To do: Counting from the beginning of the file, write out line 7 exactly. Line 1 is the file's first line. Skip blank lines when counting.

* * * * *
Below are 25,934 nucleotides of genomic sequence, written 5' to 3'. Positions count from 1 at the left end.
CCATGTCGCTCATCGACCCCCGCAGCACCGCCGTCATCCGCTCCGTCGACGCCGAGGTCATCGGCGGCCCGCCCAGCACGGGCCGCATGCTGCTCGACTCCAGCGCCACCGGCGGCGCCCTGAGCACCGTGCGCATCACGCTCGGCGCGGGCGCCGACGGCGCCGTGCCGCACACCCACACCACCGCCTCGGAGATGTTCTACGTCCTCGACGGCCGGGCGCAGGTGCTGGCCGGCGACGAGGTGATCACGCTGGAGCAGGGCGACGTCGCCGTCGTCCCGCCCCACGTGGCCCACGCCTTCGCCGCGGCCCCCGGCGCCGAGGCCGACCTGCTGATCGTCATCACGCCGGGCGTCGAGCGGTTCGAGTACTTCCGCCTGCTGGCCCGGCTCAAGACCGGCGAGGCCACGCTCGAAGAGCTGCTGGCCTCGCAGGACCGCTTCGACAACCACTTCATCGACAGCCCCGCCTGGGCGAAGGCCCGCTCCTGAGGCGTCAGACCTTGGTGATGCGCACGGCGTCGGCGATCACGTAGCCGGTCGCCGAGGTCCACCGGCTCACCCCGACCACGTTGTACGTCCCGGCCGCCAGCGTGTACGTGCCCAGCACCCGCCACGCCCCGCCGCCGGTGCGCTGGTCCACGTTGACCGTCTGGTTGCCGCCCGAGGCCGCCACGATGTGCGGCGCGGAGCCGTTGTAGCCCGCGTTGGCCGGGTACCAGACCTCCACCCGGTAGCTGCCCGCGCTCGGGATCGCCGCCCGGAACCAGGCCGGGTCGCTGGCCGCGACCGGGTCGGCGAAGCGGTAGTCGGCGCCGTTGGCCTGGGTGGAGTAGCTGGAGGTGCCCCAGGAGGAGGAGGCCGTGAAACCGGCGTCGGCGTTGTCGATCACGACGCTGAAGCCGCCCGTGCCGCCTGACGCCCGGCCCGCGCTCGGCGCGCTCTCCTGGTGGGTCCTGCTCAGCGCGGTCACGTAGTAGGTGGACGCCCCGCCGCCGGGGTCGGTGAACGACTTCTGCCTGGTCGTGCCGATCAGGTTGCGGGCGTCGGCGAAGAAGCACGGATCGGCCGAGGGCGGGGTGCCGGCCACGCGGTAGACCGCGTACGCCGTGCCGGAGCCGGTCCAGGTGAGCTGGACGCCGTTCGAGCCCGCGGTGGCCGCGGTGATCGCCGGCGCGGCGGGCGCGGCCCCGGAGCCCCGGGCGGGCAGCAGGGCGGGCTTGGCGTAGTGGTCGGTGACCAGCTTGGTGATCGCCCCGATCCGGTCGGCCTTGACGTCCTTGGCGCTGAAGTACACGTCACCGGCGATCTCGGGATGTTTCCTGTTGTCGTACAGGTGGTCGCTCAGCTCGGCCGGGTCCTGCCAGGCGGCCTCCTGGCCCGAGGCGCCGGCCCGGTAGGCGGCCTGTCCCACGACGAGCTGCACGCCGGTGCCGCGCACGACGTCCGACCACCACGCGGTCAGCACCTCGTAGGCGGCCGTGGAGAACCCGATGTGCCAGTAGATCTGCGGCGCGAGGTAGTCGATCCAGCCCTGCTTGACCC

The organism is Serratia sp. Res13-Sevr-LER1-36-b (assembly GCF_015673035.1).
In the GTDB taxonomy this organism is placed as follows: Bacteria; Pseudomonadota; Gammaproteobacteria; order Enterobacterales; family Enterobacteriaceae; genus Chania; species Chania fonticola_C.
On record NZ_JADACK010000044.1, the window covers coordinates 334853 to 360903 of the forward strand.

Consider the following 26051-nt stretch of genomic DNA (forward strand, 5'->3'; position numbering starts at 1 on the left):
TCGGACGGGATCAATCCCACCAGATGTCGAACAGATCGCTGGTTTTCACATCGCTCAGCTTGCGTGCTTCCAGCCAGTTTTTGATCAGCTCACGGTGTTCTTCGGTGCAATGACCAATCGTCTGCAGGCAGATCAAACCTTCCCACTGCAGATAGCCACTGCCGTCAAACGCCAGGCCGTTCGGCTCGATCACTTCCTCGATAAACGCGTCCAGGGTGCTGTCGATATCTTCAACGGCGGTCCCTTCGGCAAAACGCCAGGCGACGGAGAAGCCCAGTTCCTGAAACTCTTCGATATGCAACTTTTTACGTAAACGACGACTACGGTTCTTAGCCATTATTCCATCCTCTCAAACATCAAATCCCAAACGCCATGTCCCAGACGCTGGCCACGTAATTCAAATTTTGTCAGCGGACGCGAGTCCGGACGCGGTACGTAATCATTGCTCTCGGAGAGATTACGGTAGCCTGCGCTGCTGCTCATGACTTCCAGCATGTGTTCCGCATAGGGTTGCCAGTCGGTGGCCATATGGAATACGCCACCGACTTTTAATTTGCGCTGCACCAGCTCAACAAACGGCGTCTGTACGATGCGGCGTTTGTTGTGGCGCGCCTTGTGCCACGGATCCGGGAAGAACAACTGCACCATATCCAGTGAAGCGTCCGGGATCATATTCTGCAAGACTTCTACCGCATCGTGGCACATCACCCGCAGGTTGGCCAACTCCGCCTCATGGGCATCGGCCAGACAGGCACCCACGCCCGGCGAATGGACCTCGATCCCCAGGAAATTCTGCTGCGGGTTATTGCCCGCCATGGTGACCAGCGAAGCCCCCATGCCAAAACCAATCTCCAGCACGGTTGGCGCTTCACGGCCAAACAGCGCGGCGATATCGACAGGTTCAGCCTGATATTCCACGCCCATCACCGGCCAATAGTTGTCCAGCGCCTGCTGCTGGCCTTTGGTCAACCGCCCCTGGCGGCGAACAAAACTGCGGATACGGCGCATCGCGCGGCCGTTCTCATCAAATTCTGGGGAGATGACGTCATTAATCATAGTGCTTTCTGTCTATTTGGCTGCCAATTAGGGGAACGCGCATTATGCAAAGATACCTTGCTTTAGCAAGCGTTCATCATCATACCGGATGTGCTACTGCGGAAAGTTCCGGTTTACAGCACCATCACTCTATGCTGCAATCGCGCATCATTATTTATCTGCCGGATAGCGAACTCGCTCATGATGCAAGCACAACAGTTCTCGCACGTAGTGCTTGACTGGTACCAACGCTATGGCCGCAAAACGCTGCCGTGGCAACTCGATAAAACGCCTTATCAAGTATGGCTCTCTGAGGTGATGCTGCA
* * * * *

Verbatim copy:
TCGGACGGGATCAATCCCACCAGATGTCGAACAGATCGCTGGTTTTCACATCGCTCAGCTTGCGTGCTTCCAGCCAGTTTTTGATCAGCTCACGGTGTTCTTCGGTGCAATGACCAATCGTCTGCAGGCAGATCAAACCTTCCCACTGCAGATAGCCACTGCCGTCAAACGCCAGGCCGTTCGGCTCGATCACTTCCTCGATAAACGCGTCCAGGGTGCTGTCGATATCTTCAACGGCGGTCCCTTCGGCAAAACGCCAGGCGACGGAGAAGCCCAGTTCCTGAAACTCTTCGATATGCAACTTTTTACGTAAACGACGACTACGGTTCTTAGCCATTATTCCATCCTCTCAAACATCAAATCCCAAACGCCATGTCCCAGACGCTGGCCACGTAATTCAAATTTTGTCAGCGGACGCGAGTCCGGACGCGGTACGTAATCATTGCTCTCGGAGAGATTACGGTAGCCTGCGCTGCTGCTCATGACTTCCAGCATGTGTTCCGCATAGGGTTGCCAGTCGGTGGCCATATGGAATACGCCACCGACTTTTAATTTGCGCTGCACCAGCTCAACAAACGGCGTCTGTACGATGCGGCGTTTGTTGTGGCGCGCCTTGTGCCACGGATCCGGGAAGAACAACTGCACCATATCCAGTGAAGCGTCCGGGATCATATTCTGCAAGACTTCTACCGCATCGTGGCACATCACCCGCAGGTTGGCCAACTCCGCCTCATGGGCATCGGCCAGACAGGCACCCACGCCCGGCGAATGGACCTCGATCCCCAGGAAATTCTGCTGCGGGTTATTGCCCGCCATGGTGACCAGCGAAGCCCCCATGCCAAAACCAATCTCCAGCACGGTTGGCGCTTCACGGCCAAACAGCGCGGCGATATCGACAGGTTCAGCCTGATATTCCACGCCCATCACCGGCCAATAGTTGTCCAGCGCCTGCTGCTGGCCTTTGGTCAACCGCCCCTGGCGGCGAACAAAACTGCGGATACGGCGCATCGCGCGGCCGTTCTCATCAAATTCTGGGGAGATGACGTCATTAATCATAGTGCTTTCTGTCTATTTGGCTGCCAATTAGGGGAACGCGCATTATGCAAAGATACCTTGCTTTAGCAAGCGTTCATCATCATACCGGATGTGCTACTGCGGAAAGTTCCGGTTTACAGCACCATCACTCTATGCTGCAATCGCGCATCATTATTTATCTGCCGGATAGCGAACTCGCTCATGATGCAAGCACAACAGTTCTCGCACGTAGTGCTTGACTGGTACCAACGCTATGGCCGCAAAACGCTGCCGTGGCAACTCGATAAAACGCCTTATCAAGTATGGCTCTCTGAGGTGATGCTGCA